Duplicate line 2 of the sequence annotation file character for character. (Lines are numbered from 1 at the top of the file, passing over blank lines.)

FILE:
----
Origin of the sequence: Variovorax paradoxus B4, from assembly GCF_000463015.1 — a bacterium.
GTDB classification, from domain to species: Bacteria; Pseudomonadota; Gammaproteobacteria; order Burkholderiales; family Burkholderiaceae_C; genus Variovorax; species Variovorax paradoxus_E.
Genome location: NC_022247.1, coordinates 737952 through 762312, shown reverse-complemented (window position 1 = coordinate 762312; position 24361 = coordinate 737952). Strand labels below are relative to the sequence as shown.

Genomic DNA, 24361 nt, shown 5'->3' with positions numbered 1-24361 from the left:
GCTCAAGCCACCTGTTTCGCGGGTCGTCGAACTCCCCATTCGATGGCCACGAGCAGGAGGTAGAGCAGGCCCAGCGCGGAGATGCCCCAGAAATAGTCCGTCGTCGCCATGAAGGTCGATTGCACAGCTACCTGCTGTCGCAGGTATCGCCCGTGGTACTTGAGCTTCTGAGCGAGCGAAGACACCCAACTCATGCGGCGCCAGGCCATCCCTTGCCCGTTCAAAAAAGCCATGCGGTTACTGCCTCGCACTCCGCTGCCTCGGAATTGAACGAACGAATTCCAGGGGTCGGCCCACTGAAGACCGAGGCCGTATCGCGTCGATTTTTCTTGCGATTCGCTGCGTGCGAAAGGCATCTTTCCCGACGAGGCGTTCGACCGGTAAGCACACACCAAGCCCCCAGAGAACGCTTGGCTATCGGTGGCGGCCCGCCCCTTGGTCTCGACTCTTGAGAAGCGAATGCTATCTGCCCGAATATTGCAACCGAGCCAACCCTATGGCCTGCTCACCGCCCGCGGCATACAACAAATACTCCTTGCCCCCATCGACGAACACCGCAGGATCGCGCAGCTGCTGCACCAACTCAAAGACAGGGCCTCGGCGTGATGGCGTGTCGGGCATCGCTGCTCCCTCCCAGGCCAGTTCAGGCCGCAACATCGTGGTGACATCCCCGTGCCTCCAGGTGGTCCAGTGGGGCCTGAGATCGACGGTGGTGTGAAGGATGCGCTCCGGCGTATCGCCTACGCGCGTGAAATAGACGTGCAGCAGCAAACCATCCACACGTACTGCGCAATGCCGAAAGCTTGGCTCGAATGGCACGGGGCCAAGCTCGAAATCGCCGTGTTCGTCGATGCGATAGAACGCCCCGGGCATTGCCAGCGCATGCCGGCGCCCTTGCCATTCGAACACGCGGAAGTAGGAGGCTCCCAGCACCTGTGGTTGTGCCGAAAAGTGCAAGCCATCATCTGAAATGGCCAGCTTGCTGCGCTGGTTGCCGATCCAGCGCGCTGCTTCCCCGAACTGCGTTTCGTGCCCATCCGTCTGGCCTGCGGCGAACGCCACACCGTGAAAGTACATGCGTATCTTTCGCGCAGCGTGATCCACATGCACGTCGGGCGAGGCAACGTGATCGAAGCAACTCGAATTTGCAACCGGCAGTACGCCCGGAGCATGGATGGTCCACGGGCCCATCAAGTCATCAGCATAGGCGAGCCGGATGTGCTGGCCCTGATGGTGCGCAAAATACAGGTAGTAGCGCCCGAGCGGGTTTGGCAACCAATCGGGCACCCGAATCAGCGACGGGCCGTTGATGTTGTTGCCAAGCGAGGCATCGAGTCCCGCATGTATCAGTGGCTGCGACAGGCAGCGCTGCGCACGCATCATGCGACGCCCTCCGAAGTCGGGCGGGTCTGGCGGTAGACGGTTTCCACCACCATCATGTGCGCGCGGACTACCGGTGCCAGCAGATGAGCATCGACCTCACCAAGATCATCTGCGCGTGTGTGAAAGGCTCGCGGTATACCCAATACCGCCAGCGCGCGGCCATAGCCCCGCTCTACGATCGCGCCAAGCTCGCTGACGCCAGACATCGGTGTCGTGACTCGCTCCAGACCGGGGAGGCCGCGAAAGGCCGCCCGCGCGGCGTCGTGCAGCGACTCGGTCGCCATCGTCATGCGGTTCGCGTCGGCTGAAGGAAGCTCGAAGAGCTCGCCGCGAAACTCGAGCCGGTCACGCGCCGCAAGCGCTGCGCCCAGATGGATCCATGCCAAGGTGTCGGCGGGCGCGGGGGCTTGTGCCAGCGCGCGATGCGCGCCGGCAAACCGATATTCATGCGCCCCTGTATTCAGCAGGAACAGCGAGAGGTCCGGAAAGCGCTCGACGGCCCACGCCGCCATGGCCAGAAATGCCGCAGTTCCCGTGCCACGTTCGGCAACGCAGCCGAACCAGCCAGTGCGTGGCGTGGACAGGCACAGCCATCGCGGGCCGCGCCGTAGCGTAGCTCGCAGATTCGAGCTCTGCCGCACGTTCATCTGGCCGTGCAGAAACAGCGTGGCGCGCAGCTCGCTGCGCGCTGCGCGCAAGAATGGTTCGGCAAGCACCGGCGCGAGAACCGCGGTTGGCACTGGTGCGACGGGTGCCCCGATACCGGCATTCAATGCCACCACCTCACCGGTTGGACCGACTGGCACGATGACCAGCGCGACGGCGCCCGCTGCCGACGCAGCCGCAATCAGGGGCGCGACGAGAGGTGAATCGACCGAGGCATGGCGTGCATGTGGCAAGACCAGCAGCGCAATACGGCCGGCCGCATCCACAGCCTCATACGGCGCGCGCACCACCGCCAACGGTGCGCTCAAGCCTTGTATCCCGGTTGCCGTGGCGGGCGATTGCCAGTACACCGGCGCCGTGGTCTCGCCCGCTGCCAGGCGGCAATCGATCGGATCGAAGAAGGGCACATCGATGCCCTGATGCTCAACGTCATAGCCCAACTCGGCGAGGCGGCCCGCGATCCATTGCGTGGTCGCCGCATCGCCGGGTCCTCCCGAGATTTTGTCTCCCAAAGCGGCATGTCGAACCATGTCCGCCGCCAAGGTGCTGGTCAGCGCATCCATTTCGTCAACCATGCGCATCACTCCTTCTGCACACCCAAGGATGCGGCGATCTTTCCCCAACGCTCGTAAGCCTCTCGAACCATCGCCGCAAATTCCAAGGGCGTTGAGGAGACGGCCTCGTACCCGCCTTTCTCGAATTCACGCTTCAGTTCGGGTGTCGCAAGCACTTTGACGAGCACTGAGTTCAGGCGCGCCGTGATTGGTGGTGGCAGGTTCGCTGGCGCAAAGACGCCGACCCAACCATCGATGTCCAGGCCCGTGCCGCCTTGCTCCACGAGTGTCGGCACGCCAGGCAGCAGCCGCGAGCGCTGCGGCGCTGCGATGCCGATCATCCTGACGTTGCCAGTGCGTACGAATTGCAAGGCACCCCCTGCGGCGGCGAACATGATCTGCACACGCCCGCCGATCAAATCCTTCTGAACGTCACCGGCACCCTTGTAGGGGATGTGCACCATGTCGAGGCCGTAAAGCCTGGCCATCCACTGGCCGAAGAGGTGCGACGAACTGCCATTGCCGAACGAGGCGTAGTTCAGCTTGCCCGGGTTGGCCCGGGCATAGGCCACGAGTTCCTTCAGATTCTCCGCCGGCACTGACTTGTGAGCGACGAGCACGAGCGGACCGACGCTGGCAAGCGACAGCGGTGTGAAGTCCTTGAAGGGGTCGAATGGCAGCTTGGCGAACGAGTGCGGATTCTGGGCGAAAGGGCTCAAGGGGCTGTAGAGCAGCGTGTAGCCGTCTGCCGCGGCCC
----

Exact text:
GTDB classification, from domain to species: Bacteria; Pseudomonadota; Gammaproteobacteria; order Burkholderiales; family Burkholderiaceae_C; genus Variovorax; species Variovorax paradoxus_E.